If your kid had to swear, which language would you choose?

Parenthood is filled with decisions. Should we be sugar free? Should we pretend we’re vegan while the kids are awake? Should I keep myself from swearing in front of the kids, or at the very least keep the swearing to languages his teachers don’t speak? Because we all know, it’s ok to swear in Spanish when your kid goes to Cantonese school. Teachers don’t have a clue, and it is kinda funny to hear 3 year olds yell puñeta and “que se joda” when no one around them understands a lick of what they’re saying.

One of my best friends in high school is African-American, and he would always tell me in disbelief “nigger please”. I thought it was funny. I didn’t know better. But I think it would be entirely appropriate if my kid went to school in Catalan and would tell his preschool buddies “nigger please”. That would be funny! After all, folks in Spanish speaking countries listen to rap and mumble ALL the words, not knowing that there are certain words you’re not even allowed to mime.

Anyways… so I’ve been thinking a lot of what to speak to the little pooping machine. Alba has it easy, it’s Catalan. It’s a matter of pride. It’s her mother tongue. It’s non negotiable. Me, it’s complicated. I don’t write worth shit in Spanish. And though I’ve always spoken Spanish at home, I’ve always gone to school and worked in English. My friends are split 50/50, but all my family lives in the States. My state-side cousins can only say burritos, tacos, and “donde esta el baniiio”. Also we love to travel, and use English as a crutch. So yes, it’s complicated.

Spanish is a sensitive issue in Alba’s Catalonia. No one wants to speak it among friends and family, but no one really wants their kids not learning it. After all, they’re surrounded by folks who do. It’s similar to English in Puerto Rico. No one speaks it at home, and it’d
feel weird to do so, yet even the most hard core nationalists send their kids to English school. It alleviates the need to speak it at home, thus outsourcing the uncomfortable task of teaching the colonialist lingua franca. Funnily, in Puerto Rico, Spanish isn’t considered the language of the empire because it was such a long time ago, and the Americans arrived much recently (124 years versus 529, but who’s counting). Plus, the only words we have clearly passed down from our native Taino language are “hurricane”, “hammock”, and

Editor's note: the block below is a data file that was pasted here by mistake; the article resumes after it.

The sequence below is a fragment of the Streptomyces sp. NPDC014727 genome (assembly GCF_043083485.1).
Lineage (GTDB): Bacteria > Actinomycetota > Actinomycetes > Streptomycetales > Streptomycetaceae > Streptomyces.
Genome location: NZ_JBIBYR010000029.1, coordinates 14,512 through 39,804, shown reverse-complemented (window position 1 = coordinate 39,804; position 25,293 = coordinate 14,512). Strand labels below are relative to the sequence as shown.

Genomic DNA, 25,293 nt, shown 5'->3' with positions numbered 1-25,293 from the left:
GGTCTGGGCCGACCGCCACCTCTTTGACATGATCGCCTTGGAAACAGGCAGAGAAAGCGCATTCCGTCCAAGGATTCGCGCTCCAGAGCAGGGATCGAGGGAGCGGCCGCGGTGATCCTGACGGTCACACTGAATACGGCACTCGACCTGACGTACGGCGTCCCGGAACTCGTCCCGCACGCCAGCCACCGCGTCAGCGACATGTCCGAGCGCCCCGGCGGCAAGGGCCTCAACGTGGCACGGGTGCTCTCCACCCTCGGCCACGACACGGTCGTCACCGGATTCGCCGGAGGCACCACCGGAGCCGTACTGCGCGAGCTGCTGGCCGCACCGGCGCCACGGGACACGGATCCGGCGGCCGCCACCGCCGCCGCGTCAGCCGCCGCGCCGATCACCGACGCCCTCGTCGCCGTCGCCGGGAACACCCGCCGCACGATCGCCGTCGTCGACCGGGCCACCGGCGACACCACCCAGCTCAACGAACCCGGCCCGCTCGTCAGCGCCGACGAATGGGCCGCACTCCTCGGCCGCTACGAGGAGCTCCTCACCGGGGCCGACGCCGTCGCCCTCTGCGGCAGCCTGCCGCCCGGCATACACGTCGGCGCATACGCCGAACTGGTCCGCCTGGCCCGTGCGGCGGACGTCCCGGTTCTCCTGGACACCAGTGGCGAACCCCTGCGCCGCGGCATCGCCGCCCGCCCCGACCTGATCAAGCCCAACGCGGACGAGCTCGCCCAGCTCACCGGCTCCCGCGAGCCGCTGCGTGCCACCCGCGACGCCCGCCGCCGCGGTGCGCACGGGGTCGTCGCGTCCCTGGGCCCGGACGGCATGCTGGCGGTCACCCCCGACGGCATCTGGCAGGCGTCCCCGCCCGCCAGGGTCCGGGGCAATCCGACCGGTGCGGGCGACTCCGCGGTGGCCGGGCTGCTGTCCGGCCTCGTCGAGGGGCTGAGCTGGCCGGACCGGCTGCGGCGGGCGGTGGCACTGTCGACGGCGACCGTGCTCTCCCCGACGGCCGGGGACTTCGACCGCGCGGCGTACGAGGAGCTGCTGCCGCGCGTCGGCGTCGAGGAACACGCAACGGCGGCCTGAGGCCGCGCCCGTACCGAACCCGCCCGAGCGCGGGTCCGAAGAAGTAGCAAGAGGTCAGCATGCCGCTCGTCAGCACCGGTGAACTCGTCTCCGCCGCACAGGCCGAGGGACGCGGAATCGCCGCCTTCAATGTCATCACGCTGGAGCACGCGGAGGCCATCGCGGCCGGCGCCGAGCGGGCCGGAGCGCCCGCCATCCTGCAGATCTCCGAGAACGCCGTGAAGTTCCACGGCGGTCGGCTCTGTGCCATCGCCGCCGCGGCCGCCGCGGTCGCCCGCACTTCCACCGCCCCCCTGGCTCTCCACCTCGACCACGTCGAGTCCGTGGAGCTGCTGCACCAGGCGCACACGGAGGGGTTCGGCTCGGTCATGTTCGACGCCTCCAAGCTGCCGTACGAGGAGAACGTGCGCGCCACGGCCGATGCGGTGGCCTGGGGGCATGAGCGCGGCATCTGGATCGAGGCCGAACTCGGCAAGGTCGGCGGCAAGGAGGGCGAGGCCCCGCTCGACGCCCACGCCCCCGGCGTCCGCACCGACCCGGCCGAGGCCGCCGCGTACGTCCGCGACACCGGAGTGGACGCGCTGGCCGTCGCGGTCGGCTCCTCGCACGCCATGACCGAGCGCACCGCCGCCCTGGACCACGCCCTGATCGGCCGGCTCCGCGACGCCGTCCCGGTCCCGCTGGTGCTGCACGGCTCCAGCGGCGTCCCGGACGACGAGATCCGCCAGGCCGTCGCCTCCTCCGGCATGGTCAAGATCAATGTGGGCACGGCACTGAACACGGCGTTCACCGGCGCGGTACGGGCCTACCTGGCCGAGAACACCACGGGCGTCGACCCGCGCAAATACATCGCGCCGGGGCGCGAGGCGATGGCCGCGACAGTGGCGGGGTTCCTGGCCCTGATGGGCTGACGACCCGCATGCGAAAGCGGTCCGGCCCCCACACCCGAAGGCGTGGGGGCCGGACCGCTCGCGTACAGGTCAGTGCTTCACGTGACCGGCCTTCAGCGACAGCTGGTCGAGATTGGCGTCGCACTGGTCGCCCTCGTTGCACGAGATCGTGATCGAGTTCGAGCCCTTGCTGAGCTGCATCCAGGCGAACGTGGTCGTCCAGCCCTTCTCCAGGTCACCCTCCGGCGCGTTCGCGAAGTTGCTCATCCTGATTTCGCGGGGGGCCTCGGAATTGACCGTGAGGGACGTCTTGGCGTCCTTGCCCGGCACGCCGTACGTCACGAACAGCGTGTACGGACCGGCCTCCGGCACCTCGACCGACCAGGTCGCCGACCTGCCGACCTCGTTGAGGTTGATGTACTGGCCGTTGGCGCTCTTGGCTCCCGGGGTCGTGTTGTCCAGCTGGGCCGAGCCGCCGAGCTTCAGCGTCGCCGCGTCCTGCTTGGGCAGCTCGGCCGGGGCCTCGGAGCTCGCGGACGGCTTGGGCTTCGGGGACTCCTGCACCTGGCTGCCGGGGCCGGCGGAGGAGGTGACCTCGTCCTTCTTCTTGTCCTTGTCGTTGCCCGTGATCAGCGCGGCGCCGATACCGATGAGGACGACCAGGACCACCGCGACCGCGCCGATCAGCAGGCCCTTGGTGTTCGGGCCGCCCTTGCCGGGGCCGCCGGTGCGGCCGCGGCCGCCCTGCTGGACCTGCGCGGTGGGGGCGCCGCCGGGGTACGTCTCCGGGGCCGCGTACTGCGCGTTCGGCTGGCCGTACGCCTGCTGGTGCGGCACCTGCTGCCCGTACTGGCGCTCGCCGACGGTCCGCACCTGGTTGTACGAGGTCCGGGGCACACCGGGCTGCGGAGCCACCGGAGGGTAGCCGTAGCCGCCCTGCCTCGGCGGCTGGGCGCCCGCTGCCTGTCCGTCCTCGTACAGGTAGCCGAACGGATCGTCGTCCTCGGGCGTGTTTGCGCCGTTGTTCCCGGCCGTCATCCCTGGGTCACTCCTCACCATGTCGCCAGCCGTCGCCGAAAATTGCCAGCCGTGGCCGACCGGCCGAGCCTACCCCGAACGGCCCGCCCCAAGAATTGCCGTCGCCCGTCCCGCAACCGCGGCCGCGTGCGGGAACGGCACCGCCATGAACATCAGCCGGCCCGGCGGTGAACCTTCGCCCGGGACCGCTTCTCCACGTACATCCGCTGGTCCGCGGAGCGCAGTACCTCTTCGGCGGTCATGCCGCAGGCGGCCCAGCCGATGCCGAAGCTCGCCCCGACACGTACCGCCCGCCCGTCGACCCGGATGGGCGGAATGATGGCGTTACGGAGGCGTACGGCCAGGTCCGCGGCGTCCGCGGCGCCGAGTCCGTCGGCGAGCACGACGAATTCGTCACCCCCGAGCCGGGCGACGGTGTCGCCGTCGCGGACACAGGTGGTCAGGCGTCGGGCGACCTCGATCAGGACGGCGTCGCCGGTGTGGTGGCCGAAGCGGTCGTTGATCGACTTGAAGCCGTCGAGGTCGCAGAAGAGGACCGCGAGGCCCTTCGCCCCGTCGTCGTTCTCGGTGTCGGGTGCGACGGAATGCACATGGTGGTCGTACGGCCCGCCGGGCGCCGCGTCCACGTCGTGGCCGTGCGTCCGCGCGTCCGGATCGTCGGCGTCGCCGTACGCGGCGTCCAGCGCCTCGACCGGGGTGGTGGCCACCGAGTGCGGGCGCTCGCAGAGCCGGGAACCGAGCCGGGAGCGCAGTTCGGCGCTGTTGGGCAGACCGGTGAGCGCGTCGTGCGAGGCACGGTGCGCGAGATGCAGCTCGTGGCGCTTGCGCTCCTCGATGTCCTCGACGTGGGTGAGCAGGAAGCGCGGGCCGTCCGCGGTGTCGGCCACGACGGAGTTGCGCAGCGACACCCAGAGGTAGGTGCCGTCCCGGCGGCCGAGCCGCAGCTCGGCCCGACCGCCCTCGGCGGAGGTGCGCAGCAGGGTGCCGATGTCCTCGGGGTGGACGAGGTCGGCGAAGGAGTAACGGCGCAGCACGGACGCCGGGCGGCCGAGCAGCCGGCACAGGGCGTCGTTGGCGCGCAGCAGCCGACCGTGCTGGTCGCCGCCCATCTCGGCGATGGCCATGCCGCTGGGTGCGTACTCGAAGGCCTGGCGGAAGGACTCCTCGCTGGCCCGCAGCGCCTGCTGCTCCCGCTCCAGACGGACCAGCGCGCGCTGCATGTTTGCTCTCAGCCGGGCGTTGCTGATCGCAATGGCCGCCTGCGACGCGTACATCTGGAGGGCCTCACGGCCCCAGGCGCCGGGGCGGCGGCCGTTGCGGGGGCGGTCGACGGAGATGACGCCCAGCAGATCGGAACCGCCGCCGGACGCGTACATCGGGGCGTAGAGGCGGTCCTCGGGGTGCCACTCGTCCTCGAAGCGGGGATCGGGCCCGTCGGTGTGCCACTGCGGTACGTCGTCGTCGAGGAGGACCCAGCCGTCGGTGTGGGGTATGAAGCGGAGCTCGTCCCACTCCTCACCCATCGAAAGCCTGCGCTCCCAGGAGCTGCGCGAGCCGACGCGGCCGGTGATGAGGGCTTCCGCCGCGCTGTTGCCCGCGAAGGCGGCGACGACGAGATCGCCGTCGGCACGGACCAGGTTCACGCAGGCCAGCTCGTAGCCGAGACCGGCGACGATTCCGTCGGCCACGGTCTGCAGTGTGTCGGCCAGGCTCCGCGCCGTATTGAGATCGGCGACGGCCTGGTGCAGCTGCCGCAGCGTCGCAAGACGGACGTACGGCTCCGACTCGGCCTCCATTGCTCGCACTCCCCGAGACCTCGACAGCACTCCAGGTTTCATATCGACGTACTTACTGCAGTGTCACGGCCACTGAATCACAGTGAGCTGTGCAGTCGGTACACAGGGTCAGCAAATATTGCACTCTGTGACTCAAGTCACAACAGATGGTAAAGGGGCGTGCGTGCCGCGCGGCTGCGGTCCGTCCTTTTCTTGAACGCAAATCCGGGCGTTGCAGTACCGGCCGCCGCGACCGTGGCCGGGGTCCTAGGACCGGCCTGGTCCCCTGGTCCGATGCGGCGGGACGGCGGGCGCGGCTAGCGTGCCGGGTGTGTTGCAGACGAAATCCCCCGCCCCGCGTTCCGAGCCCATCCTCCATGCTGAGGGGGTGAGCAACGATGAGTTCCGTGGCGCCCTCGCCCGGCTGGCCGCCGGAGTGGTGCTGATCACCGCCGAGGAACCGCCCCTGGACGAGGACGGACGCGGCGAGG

“barbecue”. You know, the essentials. Everything else was kinda lost, or in my opinion, not really relevant.

It’s always funny when folks in Spain ask if I resent the Spanish for having colonized us. I’m like… the Spanish are so far removed, they’re the least of our problems. It’s like asking them if they feel any animosity towards the Italians. After all, they all speak a variant of the
lingua franca of the Roman Empire. But no European feels colonized. Colonization is a condescending thing they feel towards folks in the Americas (North and South alike).

So Alba already has dibs on Catalan, and my Catalan is so lacking, it’d be offensive to use with kids past the age of ahummm, 3? So that leaves me two options:

(a) Speak Spanish, which in Catalonia will make him feel colonized, in the States will be rather useless, and in Puerto Rico will make him sound like he has a lisp (if he picks up her mom’s accent).

(b) Speak English which will useful in the US, make him feel colonized in Puerto Rico, and rather out of place in Spain.

…or better yet, option (c), skip all of the above and teach him Mandarin and robot, because we all know that’s where we’re clearly going.

The only language we all agree on.

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